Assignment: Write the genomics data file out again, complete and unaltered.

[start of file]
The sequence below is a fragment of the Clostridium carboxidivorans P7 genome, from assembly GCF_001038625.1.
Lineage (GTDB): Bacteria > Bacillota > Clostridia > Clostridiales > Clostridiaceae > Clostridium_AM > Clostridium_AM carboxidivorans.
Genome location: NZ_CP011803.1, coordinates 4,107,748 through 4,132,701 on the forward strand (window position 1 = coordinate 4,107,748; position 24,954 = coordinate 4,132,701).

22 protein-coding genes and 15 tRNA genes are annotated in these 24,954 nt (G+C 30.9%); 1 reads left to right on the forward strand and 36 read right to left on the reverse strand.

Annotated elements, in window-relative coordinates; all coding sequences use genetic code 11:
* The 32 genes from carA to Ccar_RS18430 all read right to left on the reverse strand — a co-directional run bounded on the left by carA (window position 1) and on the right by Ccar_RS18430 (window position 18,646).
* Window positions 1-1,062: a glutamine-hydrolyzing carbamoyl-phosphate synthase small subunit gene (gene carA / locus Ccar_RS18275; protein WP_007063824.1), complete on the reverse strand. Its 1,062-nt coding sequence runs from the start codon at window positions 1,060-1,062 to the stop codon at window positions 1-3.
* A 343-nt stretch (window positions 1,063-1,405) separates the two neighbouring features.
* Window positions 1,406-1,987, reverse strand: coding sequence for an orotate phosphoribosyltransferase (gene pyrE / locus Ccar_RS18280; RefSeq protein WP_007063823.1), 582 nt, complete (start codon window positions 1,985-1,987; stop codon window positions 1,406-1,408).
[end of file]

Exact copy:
The sequence below is a fragment of the Clostridium carboxidivorans P7 genome, from assembly GCF_001038625.1.
Lineage (GTDB): Bacteria > Bacillota > Clostridia > Clostridiales > Clostridiaceae > Clostridium_AM > Clostridium_AM carboxidivorans.
Genome location: NZ_CP011803.1, coordinates 4,107,748 through 4,132,701 on the forward strand (window position 1 = coordinate 4,107,748; position 24,954 = coordinate 4,132,701).

22 protein-coding genes and 15 tRNA genes are annotated in these 24,954 nt (G+C 30.9%); 1 reads left to right on the forward strand and 36 read right to left on the reverse strand.

Annotated elements, in window-relative coordinates; all coding sequences use genetic code 11:
* The 32 genes from carA to Ccar_RS18430 all read right to left on the reverse strand — a co-directional run bounded on the left by carA (window position 1) and on the right by Ccar_RS18430 (window position 18,646).
* Window positions 1-1,062: a glutamine-hydrolyzing carbamoyl-phosphate synthase small subunit gene (gene carA / locus Ccar_RS18275; protein WP_007063824.1), complete on the reverse strand. Its 1,062-nt coding sequence runs from the start codon at window positions 1,060-1,062 to the stop codon at window positions 1-3.
* A 343-nt stretch (window positions 1,063-1,405) separates the two neighbouring features.
* Window positions 1,406-1,987, reverse strand: coding sequence for an orotate phosphoribosyltransferase (gene pyrE / locus Ccar_RS18280; RefSeq protein WP_007063823.1), 582 nt, complete (start codon window positions 1,985-1,987; stop codon window positions 1,406-1,408).